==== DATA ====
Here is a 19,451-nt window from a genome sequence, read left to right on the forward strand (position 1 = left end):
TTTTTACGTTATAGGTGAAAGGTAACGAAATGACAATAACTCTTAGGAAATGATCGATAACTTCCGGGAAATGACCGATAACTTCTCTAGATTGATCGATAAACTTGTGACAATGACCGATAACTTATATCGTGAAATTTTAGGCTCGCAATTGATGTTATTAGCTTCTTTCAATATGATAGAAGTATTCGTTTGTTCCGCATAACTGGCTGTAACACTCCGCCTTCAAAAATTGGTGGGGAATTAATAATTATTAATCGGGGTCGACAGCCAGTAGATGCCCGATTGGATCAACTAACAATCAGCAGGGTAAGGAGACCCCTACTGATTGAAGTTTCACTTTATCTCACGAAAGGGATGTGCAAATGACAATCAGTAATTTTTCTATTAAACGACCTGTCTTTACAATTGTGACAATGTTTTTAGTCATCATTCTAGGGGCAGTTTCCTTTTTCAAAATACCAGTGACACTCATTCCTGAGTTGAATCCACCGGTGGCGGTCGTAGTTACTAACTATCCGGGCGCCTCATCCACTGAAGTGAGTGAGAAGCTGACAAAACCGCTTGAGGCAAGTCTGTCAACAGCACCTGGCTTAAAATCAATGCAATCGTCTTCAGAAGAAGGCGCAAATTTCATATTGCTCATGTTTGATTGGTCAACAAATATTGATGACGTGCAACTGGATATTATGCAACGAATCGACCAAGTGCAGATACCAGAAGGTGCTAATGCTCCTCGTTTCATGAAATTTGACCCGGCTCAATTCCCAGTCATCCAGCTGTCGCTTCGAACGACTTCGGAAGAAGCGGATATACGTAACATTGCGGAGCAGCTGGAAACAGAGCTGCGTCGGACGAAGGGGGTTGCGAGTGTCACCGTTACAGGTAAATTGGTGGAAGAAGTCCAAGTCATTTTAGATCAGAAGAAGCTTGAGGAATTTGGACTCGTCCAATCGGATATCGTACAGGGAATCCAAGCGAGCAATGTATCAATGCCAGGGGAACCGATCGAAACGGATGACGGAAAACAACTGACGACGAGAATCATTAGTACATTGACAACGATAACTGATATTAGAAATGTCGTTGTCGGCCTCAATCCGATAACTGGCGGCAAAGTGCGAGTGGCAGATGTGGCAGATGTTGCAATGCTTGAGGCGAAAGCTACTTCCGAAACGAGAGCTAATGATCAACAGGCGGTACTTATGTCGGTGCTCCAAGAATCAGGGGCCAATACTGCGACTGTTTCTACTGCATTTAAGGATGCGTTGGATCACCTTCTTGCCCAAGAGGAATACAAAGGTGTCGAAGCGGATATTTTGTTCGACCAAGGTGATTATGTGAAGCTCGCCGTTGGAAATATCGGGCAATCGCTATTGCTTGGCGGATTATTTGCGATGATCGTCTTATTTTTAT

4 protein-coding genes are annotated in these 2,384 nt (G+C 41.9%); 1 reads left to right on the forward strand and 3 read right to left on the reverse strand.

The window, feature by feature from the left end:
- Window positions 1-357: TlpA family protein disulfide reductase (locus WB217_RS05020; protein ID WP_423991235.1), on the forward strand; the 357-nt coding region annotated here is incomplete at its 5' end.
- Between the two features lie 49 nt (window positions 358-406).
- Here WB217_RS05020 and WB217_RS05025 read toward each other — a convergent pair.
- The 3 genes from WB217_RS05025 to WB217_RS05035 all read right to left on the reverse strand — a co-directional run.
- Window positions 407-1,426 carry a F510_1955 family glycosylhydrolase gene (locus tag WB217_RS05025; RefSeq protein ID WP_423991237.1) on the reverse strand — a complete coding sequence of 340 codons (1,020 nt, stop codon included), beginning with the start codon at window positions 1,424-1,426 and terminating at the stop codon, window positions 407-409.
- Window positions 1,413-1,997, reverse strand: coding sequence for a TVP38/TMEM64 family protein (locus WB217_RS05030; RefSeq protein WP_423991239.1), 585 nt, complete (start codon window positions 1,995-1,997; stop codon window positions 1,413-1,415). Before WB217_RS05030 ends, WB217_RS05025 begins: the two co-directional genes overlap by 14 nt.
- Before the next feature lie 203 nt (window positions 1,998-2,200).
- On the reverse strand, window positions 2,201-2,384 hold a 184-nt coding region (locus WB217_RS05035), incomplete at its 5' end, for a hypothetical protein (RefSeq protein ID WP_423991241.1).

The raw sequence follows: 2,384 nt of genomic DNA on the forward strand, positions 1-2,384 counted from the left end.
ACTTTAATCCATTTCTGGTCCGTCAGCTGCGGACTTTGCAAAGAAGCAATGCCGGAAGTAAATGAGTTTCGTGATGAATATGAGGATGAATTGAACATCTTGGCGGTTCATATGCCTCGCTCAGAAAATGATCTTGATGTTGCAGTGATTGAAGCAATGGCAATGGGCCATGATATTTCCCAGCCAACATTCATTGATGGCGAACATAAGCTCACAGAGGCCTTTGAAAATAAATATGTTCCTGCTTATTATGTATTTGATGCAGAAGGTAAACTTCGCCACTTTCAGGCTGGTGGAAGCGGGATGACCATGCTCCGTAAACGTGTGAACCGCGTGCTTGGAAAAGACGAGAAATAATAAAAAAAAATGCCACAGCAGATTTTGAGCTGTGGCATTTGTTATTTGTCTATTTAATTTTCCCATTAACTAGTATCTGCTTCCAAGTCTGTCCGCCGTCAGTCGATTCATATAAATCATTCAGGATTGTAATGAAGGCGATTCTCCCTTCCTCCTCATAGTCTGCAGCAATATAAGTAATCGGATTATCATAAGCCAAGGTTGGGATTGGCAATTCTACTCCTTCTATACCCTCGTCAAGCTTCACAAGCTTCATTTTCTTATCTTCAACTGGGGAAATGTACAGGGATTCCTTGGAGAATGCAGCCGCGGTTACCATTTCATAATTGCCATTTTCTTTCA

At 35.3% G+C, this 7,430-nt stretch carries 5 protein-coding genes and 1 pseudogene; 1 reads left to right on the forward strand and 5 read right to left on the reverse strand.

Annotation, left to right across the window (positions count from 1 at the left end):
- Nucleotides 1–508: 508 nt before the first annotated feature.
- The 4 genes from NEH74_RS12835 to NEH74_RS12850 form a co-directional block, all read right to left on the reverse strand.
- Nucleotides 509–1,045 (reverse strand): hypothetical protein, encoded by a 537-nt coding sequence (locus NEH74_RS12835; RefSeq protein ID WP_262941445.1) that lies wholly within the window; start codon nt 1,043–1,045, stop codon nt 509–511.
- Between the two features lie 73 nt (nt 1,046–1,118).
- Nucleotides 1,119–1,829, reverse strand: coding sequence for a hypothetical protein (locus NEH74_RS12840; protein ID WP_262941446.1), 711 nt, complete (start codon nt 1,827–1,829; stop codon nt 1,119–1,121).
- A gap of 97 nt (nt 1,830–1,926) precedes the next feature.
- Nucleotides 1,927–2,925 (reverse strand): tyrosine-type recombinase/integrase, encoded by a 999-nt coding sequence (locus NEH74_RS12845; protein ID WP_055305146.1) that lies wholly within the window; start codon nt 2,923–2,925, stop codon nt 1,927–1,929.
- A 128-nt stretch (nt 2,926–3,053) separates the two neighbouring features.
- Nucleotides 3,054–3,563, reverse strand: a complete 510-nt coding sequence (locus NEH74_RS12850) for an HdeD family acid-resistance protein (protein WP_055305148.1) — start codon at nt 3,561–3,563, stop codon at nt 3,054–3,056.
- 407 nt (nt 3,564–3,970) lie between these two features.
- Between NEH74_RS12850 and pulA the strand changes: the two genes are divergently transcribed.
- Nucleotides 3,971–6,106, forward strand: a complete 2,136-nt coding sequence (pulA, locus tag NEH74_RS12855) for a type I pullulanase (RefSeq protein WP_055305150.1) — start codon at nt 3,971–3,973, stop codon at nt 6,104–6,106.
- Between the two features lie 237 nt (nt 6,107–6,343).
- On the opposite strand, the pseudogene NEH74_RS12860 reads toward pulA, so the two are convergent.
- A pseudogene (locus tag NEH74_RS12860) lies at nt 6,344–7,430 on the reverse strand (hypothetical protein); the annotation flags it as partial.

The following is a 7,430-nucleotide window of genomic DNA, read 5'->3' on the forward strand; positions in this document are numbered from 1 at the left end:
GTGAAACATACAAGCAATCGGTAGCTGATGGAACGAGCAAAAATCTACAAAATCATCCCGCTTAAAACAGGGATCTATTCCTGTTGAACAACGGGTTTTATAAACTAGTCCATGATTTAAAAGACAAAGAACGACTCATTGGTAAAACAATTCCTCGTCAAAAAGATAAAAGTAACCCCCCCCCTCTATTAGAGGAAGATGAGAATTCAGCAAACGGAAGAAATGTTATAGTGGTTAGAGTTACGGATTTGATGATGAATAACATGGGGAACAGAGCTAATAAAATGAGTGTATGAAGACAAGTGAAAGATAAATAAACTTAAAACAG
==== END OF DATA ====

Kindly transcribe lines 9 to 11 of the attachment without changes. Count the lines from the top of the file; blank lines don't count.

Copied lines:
- Window positions 407-1,426 carry a F510_1955 family glycosylhydrolase gene (locus tag WB217_RS05025; RefSeq protein ID WP_423991237.1) on the reverse strand — a complete coding sequence of 340 codons (1,020 nt, stop codon included), beginning with the start codon at window positions 1,424-1,426 and terminating at the stop codon, window positions 407-409.
- Window positions 1,413-1,997, reverse strand: coding sequence for a TVP38/TMEM64 family protein (locus WB217_RS05030; RefSeq protein WP_423991239.1), 585 nt, complete (start codon window positions 1,995-1,997; stop codon window positions 1,413-1,415). Before WB217_RS05030 ends, WB217_RS05025 begins: the two co-directional genes overlap by 14 nt.
- Before the next feature lie 203 nt (window positions 1,998-2,200).